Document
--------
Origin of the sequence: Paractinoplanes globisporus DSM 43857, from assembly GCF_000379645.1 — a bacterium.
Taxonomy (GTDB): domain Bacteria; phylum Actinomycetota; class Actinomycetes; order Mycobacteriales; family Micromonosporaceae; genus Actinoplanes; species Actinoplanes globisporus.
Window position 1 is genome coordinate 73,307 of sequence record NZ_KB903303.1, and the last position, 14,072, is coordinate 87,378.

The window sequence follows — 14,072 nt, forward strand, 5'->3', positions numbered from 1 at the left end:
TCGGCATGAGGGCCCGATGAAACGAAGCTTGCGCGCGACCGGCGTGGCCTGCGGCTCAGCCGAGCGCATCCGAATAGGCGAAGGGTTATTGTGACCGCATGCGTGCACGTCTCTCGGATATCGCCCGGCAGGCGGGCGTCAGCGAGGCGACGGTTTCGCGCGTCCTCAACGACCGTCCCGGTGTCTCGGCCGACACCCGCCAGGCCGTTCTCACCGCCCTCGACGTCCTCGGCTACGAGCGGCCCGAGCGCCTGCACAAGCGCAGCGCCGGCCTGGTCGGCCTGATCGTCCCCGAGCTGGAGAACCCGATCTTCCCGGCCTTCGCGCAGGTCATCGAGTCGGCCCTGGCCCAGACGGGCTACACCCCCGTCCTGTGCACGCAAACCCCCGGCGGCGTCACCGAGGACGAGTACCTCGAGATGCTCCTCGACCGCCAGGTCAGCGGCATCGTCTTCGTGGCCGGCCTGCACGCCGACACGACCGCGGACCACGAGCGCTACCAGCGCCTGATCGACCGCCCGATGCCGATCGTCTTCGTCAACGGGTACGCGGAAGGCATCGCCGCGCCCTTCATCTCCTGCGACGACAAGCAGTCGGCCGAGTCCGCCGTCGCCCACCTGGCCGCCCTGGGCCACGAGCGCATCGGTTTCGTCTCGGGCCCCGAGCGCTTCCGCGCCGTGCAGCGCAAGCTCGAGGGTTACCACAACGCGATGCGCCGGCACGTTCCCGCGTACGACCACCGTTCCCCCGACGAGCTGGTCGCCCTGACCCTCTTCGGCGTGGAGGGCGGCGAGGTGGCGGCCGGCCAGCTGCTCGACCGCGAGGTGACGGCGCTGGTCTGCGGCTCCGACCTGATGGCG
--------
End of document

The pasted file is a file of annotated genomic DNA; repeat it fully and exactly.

Origin of the sequence: Paractinoplanes globisporus DSM 43857, from assembly GCF_000379645.1 — a bacterium.
Taxonomy (GTDB): domain Bacteria; phylum Actinomycetota; class Actinomycetes; order Mycobacteriales; family Micromonosporaceae; genus Actinoplanes; species Actinoplanes globisporus.
Window position 1 is genome coordinate 73,307 of sequence record NZ_KB903303.1, and the last position, 14,072, is coordinate 87,378.

The window sequence follows — 14,072 nt, forward strand, 5'->3', positions numbered from 1 at the left end:
TCGGCATGAGGGCCCGATGAAACGAAGCTTGCGCGCGACCGGCGTGGCCTGCGGCTCAGCCGAGCGCATCCGAATAGGCGAAGGGTTATTGTGACCGCATGCGTGCACGTCTCTCGGATATCGCCCGGCAGGCGGGCGTCAGCGAGGCGACGGTTTCGCGCGTCCTCAACGACCGTCCCGGTGTCTCGGCCGACACCCGCCAGGCCGTTCTCACCGCCCTCGACGTCCTCGGCTACGAGCGGCCCGAGCGCCTGCACAAGCGCAGCGCCGGCCTGGTCGGCCTGATCGTCCCCGAGCTGGAGAACCCGATCTTCCCGGCCTTCGCGCAGGTCATCGAGTCGGCCCTGGCCCAGACGGGCTACACCCCCGTCCTGTGCACGCAAACCCCCGGCGGCGTCACCGAGGACGAGTACCTCGAGATGCTCCTCGACCGCCAGGTCAGCGGCATCGTCTTCGTGGCCGGCCTGCACGCCGACACGACCGCGGACCACGAGCGCTACCAGCGCCTGATCGACCGCCCGATGCCGATCGTCTTCGTCAACGGGTACGCGGAAGGCATCGCCGCGCCCTTCATCTCCTGCGACGACAAGCAGTCGGCCGAGTCCGCCGTCGCCCACCTGGCCGCCCTGGGCCACGAGCGCATCGGTTTCGTCTCGGGCCCCGAGCGCTTCCGCGCCGTGCAGCGCAAGCTCGAGGGTTACCACAACGCGATGCGCCGGCACGTTCCCGCGTACGACCACCGTTCCCCCGACGAGCTGGTCGCCCTGACCCTCTTCGGCGTGGAGGGCGGCGAGGTGGCGGCCGGCCAGCTGCTCGACCGCGAGGTGACGGCGCTGGTCTGCGGCTCCGACCTGATGGCG